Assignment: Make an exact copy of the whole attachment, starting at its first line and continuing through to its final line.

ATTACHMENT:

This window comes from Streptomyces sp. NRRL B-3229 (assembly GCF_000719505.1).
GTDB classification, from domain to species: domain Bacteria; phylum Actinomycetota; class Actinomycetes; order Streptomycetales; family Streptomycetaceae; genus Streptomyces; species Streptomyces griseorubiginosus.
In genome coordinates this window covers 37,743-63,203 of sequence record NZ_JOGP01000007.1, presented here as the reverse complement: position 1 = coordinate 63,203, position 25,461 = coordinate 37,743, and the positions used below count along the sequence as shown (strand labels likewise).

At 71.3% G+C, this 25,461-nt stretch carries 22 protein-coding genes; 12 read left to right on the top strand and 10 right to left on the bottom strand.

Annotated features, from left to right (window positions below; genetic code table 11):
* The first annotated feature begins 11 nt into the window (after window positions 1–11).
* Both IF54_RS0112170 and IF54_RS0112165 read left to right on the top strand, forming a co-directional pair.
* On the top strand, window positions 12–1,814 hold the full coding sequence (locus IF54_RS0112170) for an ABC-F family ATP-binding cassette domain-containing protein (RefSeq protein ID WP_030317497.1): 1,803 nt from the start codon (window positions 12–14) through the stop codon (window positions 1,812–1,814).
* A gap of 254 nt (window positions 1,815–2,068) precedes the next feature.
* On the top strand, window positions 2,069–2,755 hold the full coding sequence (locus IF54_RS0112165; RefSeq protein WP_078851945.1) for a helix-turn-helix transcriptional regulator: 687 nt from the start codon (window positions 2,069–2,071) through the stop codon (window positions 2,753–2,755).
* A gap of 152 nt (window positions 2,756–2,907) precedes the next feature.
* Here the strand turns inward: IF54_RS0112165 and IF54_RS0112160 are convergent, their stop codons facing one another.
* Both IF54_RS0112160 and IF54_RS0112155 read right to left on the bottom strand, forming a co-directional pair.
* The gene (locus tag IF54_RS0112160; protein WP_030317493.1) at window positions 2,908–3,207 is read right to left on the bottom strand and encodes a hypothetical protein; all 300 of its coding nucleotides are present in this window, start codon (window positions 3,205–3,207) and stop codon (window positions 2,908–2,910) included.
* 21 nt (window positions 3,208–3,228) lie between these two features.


This window comes from Streptomyces sp. NRRL B-3229 (assembly GCF_000719505.1).
GTDB classification, from domain to species: domain Bacteria; phylum Actinomycetota; class Actinomycetes; order Streptomycetales; family Streptomycetaceae; genus Streptomyces; species Streptomyces griseorubiginosus.
In genome coordinates this window covers 37,743-63,203 of sequence record NZ_JOGP01000007.1, presented here as the reverse complement: position 1 = coordinate 63,203, position 25,461 = coordinate 37,743, and the positions used below count along the sequence as shown (strand labels likewise).

At 71.3% G+C, this 25,461-nt stretch carries 22 protein-coding genes; 12 read left to right on the top strand and 10 right to left on the bottom strand.

Annotated features, from left to right (window positions below; genetic code table 11):
* The first annotated feature begins 11 nt into the window (after window positions 1–11).
* Both IF54_RS0112170 and IF54_RS0112165 read left to right on the top strand, forming a co-directional pair.
* On the top strand, window positions 12–1,814 hold the full coding sequence (locus IF54_RS0112170) for an ABC-F family ATP-binding cassette domain-containing protein (RefSeq protein ID WP_030317497.1): 1,803 nt from the start codon (window positions 12–14) through the stop codon (window positions 1,812–1,814).
* A gap of 254 nt (window positions 1,815–2,068) precedes the next feature.
* On the top strand, window positions 2,069–2,755 hold the full coding sequence (locus IF54_RS0112165; RefSeq protein WP_078851945.1) for a helix-turn-helix transcriptional regulator: 687 nt from the start codon (window positions 2,069–2,071) through the stop codon (window positions 2,753–2,755).
* A gap of 152 nt (window positions 2,756–2,907) precedes the next feature.
* Here the strand turns inward: IF54_RS0112165 and IF54_RS0112160 are convergent, their stop codons facing one another.
* Both IF54_RS0112160 and IF54_RS0112155 read right to left on the bottom strand, forming a co-directional pair.
* The gene (locus tag IF54_RS0112160; protein WP_030317493.1) at window positions 2,908–3,207 is read right to left on the bottom strand and encodes a hypothetical protein; all 300 of its coding nucleotides are present in this window, start codon (window positions 3,205–3,207) and stop codon (window positions 2,908–2,910) included.
* 21 nt (window positions 3,208–3,228) lie between these two features.